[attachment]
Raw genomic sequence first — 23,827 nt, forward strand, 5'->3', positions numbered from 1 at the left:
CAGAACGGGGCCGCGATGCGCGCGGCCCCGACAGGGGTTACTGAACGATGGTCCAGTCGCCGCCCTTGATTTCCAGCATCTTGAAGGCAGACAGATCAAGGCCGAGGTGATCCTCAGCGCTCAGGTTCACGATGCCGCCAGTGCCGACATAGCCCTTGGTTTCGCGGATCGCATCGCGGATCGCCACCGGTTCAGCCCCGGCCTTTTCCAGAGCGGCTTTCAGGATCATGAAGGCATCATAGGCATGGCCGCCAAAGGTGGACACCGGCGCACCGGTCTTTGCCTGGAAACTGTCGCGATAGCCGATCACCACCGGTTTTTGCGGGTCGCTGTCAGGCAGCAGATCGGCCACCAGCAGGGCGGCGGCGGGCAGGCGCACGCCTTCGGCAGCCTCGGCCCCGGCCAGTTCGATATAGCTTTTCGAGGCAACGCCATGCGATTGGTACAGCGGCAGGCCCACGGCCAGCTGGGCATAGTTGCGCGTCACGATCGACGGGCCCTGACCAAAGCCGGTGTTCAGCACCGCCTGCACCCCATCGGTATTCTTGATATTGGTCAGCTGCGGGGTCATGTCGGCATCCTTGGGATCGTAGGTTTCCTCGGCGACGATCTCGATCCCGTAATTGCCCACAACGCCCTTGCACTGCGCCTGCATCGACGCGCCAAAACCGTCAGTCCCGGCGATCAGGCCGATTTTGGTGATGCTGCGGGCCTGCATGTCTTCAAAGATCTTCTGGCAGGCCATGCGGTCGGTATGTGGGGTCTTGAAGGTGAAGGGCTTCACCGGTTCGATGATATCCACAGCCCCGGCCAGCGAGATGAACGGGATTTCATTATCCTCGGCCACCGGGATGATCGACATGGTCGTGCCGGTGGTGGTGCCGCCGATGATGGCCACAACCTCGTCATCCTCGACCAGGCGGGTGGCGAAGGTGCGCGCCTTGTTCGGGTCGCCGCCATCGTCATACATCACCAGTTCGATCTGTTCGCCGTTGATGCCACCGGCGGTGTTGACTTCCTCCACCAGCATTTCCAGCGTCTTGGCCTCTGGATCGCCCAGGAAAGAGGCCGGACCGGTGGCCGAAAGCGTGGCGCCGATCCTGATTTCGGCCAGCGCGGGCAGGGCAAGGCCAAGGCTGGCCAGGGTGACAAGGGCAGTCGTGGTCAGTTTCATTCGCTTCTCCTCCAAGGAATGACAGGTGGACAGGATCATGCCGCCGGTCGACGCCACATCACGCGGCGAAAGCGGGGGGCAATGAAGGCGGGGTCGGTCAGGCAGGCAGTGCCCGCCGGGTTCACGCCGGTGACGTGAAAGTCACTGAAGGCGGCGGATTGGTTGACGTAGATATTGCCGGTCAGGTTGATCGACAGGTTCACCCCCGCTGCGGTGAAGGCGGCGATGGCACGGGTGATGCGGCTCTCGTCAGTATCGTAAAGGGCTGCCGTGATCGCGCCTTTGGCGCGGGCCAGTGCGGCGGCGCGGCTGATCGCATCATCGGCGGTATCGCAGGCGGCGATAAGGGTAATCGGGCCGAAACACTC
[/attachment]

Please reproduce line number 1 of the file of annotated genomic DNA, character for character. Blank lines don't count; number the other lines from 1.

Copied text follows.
Raw genomic sequence first — 23,827 nt, forward strand, 5'->3', positions numbered from 1 at the left: